A 2013 study similarly found that, based on cortisol levels measured during AAI sessions and on non-working days, therapy dogs and those in training were not stressed by AAIs.4

Therapy Dogs May Enjoy Some Activities More Than Others

One interesting finding from the research was that the dogs did seem to have a preference for different activities. More friendly behaviors were noticed, for example, when the children talked to or played with the dog, as opposed to when the child brushed the dog or drew a picture of the animal.

Lead study author Amy McCullough, Ph.D., national director of research and therapy at American Humane, told National Geographic, "It's fair to say that some activities are more fun for the dog … This is good information for handlers — they can lean toward the activities that they think their dog would enjoy."5

It’s important to remember, too, that not all dogs will make great therapy animals. Before considering training your dog as such, be sure he’s an enthusiastic participant, not just one who tolerates it for a treat. "It needs to be a mutually beneficial interaction when they are visiting with the client, so it's important that the dog really loves their job,” McCullough added.6

Animal Welfare for Therapy Dogs

Pet Partners, the largest nonprofit group registering therapy dogs, has implemented a set of welfare guidelines intended to look out for therapy dogs in the field. They expect the dog’s handler to be his best advocate and ultimately make decisions based on the preference of the animal, not the client. They encourage handlers to provide for the dog’s physical needs (food, water and bathroom breaks) as well as to be in tune with his body language for emotional cues.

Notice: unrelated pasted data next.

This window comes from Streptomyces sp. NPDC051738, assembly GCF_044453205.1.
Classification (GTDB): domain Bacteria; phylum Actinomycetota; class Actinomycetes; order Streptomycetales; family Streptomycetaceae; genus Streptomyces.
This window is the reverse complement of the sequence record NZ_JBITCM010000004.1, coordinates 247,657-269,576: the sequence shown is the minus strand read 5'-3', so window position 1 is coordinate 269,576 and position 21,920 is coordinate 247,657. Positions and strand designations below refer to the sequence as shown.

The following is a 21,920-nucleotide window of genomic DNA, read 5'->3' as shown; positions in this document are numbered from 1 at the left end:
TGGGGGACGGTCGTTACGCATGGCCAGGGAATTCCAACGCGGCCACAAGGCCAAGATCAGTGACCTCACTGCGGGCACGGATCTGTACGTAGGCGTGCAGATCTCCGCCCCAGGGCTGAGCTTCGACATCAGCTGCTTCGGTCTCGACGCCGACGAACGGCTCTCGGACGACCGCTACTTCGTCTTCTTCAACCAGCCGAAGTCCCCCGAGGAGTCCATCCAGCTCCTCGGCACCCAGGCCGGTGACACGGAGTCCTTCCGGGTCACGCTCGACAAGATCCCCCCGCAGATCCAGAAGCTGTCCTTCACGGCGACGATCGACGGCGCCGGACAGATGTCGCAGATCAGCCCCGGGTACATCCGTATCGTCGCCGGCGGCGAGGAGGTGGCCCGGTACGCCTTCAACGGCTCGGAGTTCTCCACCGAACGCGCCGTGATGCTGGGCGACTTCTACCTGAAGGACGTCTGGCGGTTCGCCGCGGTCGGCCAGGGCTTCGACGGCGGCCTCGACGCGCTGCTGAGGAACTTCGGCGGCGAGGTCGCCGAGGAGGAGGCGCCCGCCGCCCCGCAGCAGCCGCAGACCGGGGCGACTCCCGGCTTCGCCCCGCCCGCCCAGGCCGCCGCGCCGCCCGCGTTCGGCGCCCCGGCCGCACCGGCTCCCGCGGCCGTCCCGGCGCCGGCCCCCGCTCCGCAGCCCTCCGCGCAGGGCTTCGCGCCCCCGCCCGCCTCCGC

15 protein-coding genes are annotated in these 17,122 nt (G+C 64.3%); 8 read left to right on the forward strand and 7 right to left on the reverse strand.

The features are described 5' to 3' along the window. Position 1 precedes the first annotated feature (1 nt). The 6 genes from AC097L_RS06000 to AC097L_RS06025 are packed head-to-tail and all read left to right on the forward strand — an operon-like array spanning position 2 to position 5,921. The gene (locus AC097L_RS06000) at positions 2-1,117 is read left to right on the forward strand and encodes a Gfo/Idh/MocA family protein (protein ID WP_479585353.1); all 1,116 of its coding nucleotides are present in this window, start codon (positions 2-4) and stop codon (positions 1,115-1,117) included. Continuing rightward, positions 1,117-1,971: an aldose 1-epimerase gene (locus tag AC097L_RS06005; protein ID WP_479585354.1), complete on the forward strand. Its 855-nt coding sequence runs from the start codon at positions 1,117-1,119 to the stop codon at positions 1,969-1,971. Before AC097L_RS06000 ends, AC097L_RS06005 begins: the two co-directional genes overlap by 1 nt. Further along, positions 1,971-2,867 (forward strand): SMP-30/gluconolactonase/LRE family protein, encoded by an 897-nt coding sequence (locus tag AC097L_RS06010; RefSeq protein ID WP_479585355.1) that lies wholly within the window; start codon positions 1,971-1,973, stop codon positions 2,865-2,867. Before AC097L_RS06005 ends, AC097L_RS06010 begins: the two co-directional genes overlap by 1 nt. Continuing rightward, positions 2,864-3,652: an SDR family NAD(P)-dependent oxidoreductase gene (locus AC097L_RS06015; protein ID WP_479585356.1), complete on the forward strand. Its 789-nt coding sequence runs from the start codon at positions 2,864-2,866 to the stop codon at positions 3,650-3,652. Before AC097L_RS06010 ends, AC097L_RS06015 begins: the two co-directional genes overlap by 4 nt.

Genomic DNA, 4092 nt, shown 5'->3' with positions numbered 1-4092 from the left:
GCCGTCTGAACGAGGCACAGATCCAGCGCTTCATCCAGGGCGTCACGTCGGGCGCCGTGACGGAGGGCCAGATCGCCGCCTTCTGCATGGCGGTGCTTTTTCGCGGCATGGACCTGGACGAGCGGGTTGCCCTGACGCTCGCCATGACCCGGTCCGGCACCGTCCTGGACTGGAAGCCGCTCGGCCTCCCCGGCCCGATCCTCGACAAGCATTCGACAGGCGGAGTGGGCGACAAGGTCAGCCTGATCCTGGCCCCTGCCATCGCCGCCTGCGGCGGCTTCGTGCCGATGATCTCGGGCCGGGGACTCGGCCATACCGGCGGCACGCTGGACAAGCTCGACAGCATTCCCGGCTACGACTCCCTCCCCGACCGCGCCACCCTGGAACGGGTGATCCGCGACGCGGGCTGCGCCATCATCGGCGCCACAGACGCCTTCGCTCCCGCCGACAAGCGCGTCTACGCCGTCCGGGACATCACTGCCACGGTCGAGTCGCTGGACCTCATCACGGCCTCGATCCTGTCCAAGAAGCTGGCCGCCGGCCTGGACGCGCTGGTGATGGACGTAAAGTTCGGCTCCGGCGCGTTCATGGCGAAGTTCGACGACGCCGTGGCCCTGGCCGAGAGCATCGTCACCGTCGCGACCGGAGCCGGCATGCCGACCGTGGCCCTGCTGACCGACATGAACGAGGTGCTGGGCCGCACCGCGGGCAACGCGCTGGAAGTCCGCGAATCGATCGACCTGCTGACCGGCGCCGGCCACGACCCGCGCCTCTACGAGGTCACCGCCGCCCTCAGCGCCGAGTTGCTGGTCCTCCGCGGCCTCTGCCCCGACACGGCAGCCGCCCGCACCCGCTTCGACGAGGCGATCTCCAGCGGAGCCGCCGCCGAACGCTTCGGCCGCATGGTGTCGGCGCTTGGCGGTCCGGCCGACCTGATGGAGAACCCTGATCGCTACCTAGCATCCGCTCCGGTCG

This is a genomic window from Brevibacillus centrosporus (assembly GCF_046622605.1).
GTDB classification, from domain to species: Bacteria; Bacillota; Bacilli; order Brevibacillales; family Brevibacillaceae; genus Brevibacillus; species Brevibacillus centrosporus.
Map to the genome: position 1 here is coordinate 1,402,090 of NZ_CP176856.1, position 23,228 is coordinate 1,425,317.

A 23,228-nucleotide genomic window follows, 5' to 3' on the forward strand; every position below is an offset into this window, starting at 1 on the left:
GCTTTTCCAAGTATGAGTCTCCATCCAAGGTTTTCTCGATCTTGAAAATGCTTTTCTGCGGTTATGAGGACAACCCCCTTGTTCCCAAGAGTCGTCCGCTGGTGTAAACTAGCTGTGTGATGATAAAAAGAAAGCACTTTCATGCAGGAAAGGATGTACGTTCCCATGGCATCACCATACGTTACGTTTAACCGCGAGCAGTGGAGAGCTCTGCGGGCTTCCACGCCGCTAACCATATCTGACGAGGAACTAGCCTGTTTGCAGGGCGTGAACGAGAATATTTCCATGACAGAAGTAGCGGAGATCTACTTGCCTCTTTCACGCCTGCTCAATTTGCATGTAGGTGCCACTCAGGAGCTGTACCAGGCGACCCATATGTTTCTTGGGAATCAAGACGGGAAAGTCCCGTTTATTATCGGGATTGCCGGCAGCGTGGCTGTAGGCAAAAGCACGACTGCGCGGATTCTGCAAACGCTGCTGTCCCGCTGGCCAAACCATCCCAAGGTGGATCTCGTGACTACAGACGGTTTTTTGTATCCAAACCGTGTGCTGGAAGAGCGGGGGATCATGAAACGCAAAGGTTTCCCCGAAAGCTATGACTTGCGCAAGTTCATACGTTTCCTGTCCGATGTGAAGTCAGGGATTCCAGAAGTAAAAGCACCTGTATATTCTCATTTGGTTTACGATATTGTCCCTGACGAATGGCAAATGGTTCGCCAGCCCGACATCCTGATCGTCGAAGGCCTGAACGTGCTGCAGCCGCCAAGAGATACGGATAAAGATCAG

“The ability to successfully interpret what an animal is communicating is an uncompromising safety feature in responsible therapy animal visiting practice,” they note.7 Further, during any AAI session, Pet Partners recommends handlers:8

Allow the dog to relieve himself before the visit

Provide water and be sure the dog is not overheating

Instruct both children and adults how to touch and interact with the dog appropriately

Start with very short visits and gradually increase the lengths

Keep visits to a maximum of two hours per day

Leave visits if the dog is becoming stressed

Watch the dog’s body language cues and give stress breaks when needed, including giving the dog the opportunity for a potty break at least once an hour

Keep the dog at a safe distance from other animals

If a dog enjoys acting as a therapy animal, it may be readily apparent to his handler because he gets excited and wags his tail when it’s time for a session. But it’s up to the handler to ensure that the visits stay positive (it’s possible for therapy dogs to be teased and mistreated) and to remove the animal from the environment if he seems hesitant, anxious, fearful or stressed.

Provided proper handling and training take place, however, the (limited) studies to date suggest therapy dogs may enjoy their work just as much as their recipients do. And there’s no disputing the very real benefits to humans from these special interactions. During the featured study, for instance, disease-related worry and anxiety among the children who received visits with therapy dogs remained stable, whereas such feelings in the control group continued to rise.

Parents also reported significant improvements in school functioning among the children who received therapy dog visits.9 It’s yet another example of the power of the human-dog bond, and how our canine friends give back to those around them in seemingly limitless ways.